Tracks such as “Tequila Shots” and “Another Day” start off the plot of the album and create a beautiful story, with lyrics depicting battles with Cudi’s inner demons and wanting to escape his constant addiction struggles. 

Some of the best songs on the album can be found in this act as well through “She Knows This” and “Dive”. The psychedelic trap records have mainstream appeal to bring parties to life as Cudi puts his vocal talent to proper use, taking these tracks to the next level.

Act II: The Rager, The Menace, depicts the aftermath of Cudi’s partying lifestyle on the album and marks the beginning of an out-of-control downwards spiral. The act starts off with the track “Damaged” and concludes on the ninth track titled “Mr. Solo Dolo III”. 

“Damaged” refers to Cudi’s state of mind due to the party scene he has been involved in. While the track still manages to be enjoyable, it mimics the recipe Travis Scott has to the point where it is hard not to think of him when listening to it. I would have liked him to take a different approach to this track and put a distinct twist on it instead.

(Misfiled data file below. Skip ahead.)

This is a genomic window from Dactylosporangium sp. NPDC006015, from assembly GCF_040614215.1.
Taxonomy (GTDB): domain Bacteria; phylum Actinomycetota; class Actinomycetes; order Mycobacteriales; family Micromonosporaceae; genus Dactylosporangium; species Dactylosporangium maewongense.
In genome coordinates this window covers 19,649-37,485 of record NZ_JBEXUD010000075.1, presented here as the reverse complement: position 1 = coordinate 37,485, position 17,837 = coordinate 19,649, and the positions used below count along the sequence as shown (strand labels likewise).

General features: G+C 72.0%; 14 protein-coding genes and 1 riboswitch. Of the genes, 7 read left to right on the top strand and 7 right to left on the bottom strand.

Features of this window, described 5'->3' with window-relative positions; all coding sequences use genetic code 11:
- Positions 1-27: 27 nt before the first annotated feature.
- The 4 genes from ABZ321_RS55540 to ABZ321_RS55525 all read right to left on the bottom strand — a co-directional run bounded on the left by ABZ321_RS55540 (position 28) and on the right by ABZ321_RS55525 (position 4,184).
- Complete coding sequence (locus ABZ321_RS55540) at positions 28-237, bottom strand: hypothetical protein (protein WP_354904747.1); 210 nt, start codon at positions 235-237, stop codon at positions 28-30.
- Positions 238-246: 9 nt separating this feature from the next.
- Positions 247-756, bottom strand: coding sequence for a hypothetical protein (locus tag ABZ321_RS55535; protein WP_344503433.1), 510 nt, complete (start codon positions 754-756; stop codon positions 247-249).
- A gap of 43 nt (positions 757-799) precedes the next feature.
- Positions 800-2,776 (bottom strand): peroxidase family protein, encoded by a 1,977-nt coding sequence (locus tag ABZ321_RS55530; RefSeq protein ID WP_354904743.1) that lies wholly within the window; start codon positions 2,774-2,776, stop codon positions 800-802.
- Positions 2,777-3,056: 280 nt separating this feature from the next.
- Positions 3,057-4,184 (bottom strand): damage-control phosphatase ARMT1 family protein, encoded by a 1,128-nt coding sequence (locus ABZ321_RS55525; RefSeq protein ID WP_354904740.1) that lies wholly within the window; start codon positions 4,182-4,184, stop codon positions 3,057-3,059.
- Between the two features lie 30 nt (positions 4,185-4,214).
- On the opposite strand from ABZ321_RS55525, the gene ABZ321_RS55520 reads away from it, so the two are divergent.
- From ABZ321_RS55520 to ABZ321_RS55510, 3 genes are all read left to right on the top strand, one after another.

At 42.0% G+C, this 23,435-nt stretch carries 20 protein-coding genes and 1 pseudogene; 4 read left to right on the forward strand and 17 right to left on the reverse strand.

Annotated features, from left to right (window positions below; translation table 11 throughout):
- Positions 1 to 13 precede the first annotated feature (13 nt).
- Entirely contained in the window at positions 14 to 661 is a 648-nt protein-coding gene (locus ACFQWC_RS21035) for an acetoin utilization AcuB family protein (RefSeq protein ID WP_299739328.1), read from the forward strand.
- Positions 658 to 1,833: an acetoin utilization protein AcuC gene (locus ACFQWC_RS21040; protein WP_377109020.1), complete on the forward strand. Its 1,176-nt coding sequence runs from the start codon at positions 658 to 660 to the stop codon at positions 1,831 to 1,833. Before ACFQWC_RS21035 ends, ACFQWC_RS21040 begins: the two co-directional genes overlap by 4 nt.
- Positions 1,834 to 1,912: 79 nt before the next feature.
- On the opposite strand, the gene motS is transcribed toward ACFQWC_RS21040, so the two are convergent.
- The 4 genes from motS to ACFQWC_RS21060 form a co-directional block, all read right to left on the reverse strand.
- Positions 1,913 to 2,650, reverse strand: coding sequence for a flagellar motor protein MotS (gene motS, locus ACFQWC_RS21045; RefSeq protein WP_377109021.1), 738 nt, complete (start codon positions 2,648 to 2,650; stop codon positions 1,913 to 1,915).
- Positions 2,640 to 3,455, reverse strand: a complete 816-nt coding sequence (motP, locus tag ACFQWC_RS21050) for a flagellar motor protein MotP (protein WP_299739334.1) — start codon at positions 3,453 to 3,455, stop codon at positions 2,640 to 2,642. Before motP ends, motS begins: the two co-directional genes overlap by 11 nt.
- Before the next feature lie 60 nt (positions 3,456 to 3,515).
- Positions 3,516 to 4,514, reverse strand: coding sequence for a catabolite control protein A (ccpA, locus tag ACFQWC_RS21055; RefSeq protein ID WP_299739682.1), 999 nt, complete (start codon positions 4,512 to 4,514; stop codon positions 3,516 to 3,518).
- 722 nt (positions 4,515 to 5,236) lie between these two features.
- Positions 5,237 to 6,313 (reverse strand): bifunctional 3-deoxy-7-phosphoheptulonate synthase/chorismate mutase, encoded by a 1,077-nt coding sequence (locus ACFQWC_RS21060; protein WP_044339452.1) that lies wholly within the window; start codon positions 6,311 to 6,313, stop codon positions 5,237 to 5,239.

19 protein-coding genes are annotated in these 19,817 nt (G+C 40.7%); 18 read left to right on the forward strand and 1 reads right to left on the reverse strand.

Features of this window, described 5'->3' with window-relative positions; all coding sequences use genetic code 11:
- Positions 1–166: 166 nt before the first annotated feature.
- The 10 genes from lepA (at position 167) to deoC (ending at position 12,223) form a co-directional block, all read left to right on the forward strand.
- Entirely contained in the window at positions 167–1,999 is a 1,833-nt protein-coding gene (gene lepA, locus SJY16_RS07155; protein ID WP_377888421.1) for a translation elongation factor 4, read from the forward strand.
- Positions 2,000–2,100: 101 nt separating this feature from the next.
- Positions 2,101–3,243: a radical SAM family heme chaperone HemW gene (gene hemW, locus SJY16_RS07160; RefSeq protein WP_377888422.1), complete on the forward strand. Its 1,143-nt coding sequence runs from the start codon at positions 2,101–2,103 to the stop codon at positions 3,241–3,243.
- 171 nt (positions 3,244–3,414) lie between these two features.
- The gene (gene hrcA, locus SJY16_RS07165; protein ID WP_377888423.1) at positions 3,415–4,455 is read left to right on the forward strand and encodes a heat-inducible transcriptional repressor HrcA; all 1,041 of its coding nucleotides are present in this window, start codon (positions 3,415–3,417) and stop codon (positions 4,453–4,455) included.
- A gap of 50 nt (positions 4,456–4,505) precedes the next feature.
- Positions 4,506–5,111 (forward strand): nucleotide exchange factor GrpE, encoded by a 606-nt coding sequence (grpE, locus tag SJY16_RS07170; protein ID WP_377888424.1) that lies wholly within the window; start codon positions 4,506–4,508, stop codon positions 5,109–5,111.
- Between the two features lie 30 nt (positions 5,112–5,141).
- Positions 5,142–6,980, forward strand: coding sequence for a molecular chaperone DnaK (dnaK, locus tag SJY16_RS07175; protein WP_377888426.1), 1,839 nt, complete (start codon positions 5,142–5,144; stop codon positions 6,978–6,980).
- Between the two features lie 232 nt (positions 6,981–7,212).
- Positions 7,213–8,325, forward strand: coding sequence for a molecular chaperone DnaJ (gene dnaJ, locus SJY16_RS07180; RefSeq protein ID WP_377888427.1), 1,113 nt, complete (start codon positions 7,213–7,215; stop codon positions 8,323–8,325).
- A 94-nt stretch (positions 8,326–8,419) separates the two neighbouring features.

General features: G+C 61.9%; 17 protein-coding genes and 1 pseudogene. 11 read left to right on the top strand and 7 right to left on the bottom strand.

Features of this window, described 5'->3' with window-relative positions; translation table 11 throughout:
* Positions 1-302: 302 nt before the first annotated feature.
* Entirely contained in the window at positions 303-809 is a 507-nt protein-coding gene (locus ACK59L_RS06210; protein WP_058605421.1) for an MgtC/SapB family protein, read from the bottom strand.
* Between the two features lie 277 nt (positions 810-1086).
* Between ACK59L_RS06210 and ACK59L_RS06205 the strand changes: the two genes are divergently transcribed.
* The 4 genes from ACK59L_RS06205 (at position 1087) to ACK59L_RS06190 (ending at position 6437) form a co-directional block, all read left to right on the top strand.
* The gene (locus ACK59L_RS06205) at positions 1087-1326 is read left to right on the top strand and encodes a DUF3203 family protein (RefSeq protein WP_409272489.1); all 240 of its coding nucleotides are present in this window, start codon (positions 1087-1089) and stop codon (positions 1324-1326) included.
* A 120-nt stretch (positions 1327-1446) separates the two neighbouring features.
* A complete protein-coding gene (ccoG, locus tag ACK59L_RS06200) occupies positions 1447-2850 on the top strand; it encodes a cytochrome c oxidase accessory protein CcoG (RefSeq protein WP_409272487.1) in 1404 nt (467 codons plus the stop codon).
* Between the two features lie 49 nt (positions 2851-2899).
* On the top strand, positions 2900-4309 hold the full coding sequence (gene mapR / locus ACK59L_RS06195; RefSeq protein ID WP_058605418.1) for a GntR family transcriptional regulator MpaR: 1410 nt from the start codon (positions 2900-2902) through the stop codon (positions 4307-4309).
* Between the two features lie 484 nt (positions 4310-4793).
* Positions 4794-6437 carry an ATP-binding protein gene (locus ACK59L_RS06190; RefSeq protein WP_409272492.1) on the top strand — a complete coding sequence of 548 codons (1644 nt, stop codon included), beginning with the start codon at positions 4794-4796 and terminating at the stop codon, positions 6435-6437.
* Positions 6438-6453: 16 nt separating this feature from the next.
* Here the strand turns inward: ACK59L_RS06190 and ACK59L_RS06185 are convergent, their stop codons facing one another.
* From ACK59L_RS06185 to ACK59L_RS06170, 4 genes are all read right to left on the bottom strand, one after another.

Cudi redeems himself on the nocturnal and hypnotic track “Heaven on Earth” alongside “Show Out” and “Mr. Solo Dolo III”, being the best two songs in the act. Combining the likes of drill and hip-hop, “Show Out” marks the first features on the album from Skepta and the late Pop Smoke, and the duo is simply powerful alongside Cudi.

The track “Mr. Solo Dolo III” is another highlight of the album as Cudi moves away from the rap-heavy trap songs and toward his old Man on the Moon style from the 2010s. This marks the halfway point in the album as well as the transition to what the rest of the album will sound like. Cudi can also be seen diving into the topic of addiction and loneliness once more on this track which has been a major theme throughout his career.

The second half of the album is broken down into acts three and four as Cudi enters his element with the deep and melodic Man on the Moon sound that many listeners are used to. Those wanting that feeling of nostalgia and joy of Cudi’s old work should look forward to this part of the album. 

Act III: Heart Of Rose Gold, goes on from track ten to track fourteen, starting with “Sad People” and ending with “Lovin’ Me”. The act is a lot more personal to Cudi, who is seen reflecting on ideas of love, family, and mental health here. The return to the Man on the Moon sound here guarantees a spark to be ignited within oneself for a feeling of warmth and comfort. 

Tracks like “Sad People” and “Sept. 16” offer a somber sound that can make somebody feel like they are floating when listening. These simplistic tracks are there for you to sit back, relax, and just take everything in.